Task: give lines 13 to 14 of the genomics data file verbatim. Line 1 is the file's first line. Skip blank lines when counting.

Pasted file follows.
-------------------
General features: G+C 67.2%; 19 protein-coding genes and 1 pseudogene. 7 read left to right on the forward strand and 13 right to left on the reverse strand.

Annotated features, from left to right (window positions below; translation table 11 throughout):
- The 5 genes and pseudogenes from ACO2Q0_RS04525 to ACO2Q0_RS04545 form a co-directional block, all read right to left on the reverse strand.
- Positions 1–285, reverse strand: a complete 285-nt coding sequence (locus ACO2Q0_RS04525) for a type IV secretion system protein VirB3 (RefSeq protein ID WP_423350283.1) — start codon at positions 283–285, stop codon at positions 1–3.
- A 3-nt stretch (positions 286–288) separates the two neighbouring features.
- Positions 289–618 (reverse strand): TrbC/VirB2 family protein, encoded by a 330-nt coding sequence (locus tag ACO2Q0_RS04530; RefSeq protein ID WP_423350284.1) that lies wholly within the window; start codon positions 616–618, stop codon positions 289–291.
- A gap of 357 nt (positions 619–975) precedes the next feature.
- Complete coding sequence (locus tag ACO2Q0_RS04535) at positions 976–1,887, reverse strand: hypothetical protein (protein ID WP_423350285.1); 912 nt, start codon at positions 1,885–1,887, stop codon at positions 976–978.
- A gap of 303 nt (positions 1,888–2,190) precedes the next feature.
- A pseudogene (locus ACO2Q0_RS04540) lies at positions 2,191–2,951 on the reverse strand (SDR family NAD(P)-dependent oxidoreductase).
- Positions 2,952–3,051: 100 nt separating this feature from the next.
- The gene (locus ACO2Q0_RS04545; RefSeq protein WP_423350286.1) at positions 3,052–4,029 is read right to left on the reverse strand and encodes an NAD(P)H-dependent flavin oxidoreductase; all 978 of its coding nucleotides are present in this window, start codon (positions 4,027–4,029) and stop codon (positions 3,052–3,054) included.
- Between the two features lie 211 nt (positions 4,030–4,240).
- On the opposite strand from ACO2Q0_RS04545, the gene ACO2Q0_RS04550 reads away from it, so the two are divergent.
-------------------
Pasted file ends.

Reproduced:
- Between the two features lie 211 nt (positions 4,030–4,240).
- On the opposite strand from ACO2Q0_RS04545, the gene ACO2Q0_RS04550 reads away from it, so the two are divergent.